• Compelling photo/video with text describing why you should donate and volunteer
  • Fundraising progress indicator showing amount raised and time left to reach goal

 

Standard elements
  • Navigation and branding
  • Login
  • ·Social sharing

On their default fundraiser pages, the Cystic Fibrosis Foundation gives volunteers a great start setting up their page by including a compelling photo and text describing why you should donate and support the volunteer (see Figure 4). They also prioritize the “Donate to Me” primary action and show the progress to goal to motivate donors.

Default volunteer’s fundraiser pages shows social media links, fundraising progress and badges, with buttons to Join My Team, Visit My Team Page and Register for this Walk, and a fundraising honor roll

Figure 4. A volunteer’s fundraiser page on the Cystic Fibrosis Foundation’s Great Strides website that shows quality default content.

Cupid’s Undie Run also does a great job with their volunteer’s fundraiser pages (see Figure 5). “Donate” is the clear primary action and they rely on their simple navigation to drive users to “Register” or “Volunteer.”

The page has a simple top menu with Home, Register, Volunteer, and My Account.

Figure 5. A volunteer’s fundraiser page for Cupid’s Undie Run that shows a clear visual hierarchy featuring “Donate” as the primary action.

Logged-In Pages for Volunteers

To encourage P2P volunteers to fundraise, you’ll want to design the page they see when they first register and then login to your site. The user mode for this page will be “Fundraising.”

Content for logged-in volunteer

Page elements Examples
Primary actions
  • FUNDRAISE – Email your family and friends and post to social media
  • PERSONALIZE your page

For team fundraisers, team captains should see calls to:

  • Ask people to join the team
  • Send emails to motivate the team to fundraise
  • Personalize the team page
Motivational content
  • Fundraising progress indicator showing amount raised, time left to reach goal, and option to update your fundraising goal
  • Suggested email language and social media posts to encourage participants to solicit donations from family and friends
  • For team fundraisers, include suggested email language for team motivation emails
Standard elements
  • Navigation and branding
  • Logout
  • Social sharing

Marketing the Peer-to-Peer Event or Campaign

Marketing materials and communications are important parts of the P2P user experience. It can be helpful to think back to our audiences and user modes when developing marketing content.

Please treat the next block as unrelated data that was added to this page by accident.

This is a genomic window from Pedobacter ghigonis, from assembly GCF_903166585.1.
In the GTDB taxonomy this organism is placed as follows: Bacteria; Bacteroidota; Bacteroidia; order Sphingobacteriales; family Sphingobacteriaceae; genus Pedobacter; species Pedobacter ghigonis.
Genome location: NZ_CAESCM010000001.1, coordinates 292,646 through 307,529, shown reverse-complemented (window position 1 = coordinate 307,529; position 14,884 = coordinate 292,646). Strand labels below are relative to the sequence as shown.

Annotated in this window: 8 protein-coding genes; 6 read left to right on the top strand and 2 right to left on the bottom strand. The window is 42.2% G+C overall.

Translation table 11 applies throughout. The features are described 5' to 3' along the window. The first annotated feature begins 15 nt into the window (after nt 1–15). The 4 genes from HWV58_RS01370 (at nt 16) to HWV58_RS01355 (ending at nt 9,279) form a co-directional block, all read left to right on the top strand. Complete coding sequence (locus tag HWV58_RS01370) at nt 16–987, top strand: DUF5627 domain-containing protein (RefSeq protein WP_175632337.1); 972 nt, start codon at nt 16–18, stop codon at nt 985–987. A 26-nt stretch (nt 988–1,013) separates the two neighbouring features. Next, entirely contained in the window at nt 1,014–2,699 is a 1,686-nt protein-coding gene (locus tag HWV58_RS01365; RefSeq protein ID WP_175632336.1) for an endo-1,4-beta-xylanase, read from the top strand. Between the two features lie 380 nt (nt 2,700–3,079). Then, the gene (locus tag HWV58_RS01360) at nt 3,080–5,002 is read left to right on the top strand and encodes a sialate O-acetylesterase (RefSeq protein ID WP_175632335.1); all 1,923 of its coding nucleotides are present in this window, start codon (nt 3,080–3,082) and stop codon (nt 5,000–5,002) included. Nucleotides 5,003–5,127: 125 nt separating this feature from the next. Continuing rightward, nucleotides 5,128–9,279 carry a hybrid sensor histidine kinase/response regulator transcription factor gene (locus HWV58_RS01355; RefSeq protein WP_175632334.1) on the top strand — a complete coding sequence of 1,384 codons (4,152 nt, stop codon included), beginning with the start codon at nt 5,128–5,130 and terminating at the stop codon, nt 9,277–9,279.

When launching a new P2P website, users in the “Thinking of registering” mode are the most important targets. An email campaign, mail campaign, or even a text or phone call to past volunteers could encourage users who are in this mode. Additionally, the content on the homepage, event landing page, and the “About” section on the website should speak mostly to users in this mode.

Getting users thinking ahead about the “Fundraising” mode should be a secondary goal for the homepage, event landing page, and “About” section on the website. The last screen of registration should start messaging to users in this mode and email messages should encourage the volunteers to login to the website to personalize their page and solicit donations.

Suggested messages for volunteers to send to solicit donations should target users in the “Thinking of donating” mode. Also, the content on the volunteer’s fundraising page should be geared to this mode.

Since converting donors to volunteers is a goal for P2P sites, the volunteer’s fundraising page should meet users in the “Thinking of registering” mode, as should the last screen and the “Thank you” email from the donation process.

Measuring Success of Peer-to-Peer Websites

After designing and launching a P2P site, it’s important to evaluate the success of the site. Usability studies can provide great insight into areas that may need improvement. Remote, unmoderated usability studies can be conducted quickly and cheaply. I’ve had some success identifying problem areas on P2P sites with the NavFlow tests on UsabilityHub. Ultimately, I was able to show how a new design could really make a difference.

In addition to immediate user testing, evaluating data over time is important for P2P. At first, you can see how the site is faring by comparing your statistics to a benchmark report, but as with any website, it’s best to look at your own data and compare results year-over-year to see how you are doing and when it might be time for a revamp.

Conclusion

Nonprofit P2P websites must meet the needs of two distinct audience groups: donors and volunteers. Adding to the complexity, each audience goes through a variety of user modes while interacting with the site. Designing an experience that is in tune with those evolving modes will set the nonprofit up for a successful fundraising endeavor. Happy fundraising!

Kruger, L. (2016). Nonprofit Peer-to-Peer Fundraising Websites: Designing for Effectiveness. User Experience Magazine, 15(5).
Retrieved from http://uxpamagazine.org/peer-to-peer-fundraising-websites/